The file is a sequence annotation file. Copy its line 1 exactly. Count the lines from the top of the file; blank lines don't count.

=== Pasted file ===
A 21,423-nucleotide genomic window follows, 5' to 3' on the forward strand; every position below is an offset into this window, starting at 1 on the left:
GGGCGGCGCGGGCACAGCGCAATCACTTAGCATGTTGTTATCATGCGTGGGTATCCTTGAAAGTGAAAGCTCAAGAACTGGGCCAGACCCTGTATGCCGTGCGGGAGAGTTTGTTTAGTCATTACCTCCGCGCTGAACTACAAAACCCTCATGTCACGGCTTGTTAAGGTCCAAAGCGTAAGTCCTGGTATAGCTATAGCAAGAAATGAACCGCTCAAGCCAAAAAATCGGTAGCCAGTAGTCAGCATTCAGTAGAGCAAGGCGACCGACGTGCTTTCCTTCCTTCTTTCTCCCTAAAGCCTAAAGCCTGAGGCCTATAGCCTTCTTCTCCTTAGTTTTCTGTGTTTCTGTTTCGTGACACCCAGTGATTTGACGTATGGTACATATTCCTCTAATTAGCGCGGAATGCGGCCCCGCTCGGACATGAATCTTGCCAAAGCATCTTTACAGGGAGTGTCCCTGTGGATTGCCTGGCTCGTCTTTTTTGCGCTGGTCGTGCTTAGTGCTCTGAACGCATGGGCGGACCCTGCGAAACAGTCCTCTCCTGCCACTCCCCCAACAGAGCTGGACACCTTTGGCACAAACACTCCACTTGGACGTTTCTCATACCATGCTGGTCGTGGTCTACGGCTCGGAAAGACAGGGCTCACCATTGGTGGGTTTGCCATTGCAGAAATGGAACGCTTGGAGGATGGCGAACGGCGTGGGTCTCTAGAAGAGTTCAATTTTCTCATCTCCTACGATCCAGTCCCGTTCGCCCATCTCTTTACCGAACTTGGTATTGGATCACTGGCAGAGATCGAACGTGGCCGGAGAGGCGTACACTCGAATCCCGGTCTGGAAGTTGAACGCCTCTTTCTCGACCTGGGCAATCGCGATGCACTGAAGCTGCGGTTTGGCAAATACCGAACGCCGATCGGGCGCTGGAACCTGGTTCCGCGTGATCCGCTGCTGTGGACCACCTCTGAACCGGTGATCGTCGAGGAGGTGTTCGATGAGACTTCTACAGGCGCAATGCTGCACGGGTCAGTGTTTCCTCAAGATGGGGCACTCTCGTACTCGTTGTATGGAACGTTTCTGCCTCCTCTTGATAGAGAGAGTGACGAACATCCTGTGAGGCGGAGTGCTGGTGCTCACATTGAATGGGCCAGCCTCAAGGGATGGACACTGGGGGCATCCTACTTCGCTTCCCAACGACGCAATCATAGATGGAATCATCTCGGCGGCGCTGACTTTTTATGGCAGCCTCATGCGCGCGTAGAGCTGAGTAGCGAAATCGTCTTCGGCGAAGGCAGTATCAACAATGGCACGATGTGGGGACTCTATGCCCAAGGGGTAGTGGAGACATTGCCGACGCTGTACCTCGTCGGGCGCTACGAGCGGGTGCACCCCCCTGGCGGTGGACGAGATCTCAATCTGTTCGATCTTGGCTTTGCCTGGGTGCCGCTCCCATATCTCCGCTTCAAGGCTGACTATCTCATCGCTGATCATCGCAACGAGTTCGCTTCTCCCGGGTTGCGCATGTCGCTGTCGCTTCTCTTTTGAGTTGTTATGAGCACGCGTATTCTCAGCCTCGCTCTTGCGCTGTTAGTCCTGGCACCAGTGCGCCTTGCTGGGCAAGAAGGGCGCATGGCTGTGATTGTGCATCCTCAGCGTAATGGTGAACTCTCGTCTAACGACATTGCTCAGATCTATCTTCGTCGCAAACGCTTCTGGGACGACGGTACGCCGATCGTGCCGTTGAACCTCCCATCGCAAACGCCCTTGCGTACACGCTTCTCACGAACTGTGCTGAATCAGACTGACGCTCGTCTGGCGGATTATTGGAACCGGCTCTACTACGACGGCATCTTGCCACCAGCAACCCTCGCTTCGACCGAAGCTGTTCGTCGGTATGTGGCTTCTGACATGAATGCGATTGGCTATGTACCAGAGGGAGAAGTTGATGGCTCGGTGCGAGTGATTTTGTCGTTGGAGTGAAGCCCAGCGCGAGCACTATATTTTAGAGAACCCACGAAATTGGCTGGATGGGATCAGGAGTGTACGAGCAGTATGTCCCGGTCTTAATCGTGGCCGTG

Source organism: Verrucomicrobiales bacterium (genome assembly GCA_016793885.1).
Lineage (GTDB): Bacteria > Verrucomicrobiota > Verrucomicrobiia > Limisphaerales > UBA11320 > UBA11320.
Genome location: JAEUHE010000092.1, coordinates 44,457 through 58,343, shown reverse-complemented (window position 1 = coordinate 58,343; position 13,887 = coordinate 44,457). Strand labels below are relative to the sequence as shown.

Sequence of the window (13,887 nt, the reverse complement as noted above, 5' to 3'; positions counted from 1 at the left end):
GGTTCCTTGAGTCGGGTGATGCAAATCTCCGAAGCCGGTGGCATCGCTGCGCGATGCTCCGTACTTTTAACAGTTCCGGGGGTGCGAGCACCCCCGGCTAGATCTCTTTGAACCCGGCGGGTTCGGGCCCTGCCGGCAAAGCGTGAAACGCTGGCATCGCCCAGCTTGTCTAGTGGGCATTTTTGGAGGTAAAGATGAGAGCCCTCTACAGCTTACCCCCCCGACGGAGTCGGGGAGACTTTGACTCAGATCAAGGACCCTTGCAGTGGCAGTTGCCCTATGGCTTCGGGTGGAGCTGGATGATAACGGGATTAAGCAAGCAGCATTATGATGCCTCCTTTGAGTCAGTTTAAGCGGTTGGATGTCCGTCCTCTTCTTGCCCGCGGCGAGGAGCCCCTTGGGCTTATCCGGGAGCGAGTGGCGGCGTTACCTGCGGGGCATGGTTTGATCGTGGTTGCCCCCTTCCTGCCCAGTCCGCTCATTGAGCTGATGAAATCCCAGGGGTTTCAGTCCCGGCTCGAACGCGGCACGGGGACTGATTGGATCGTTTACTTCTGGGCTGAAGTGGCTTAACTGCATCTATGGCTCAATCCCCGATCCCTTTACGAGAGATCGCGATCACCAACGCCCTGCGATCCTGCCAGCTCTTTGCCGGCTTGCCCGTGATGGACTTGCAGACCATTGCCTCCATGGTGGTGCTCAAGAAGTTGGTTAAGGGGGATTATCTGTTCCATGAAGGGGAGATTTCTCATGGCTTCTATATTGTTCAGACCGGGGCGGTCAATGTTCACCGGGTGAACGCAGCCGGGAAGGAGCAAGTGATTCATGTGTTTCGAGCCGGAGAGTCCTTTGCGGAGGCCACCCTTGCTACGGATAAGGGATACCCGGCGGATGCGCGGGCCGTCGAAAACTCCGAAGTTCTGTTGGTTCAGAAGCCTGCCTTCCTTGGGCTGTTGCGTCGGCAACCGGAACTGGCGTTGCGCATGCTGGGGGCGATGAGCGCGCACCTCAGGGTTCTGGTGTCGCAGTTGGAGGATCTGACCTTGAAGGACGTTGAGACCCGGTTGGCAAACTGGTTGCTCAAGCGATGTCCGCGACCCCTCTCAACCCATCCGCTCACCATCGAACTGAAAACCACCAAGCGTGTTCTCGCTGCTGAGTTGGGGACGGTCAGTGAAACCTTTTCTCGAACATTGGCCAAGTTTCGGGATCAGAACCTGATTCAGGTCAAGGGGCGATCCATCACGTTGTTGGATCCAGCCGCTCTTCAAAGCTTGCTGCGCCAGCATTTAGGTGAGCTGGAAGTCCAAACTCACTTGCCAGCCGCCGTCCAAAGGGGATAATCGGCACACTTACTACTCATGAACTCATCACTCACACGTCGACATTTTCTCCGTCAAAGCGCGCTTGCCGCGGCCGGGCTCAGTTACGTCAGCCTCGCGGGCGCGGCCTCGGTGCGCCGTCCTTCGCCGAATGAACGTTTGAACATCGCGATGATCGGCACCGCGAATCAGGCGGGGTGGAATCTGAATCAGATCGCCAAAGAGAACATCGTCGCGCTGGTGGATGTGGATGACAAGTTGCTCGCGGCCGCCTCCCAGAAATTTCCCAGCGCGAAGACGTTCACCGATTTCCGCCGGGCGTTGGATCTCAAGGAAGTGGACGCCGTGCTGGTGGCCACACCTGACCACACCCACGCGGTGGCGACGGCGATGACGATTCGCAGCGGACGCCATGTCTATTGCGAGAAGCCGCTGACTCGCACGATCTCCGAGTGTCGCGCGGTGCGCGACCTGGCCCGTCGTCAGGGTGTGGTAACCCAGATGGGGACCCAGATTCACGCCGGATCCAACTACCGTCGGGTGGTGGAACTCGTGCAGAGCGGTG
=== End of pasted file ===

A 21,423-nucleotide genomic window follows, 5' to 3' on the forward strand; every position below is an offset into this window, starting at 1 on the left: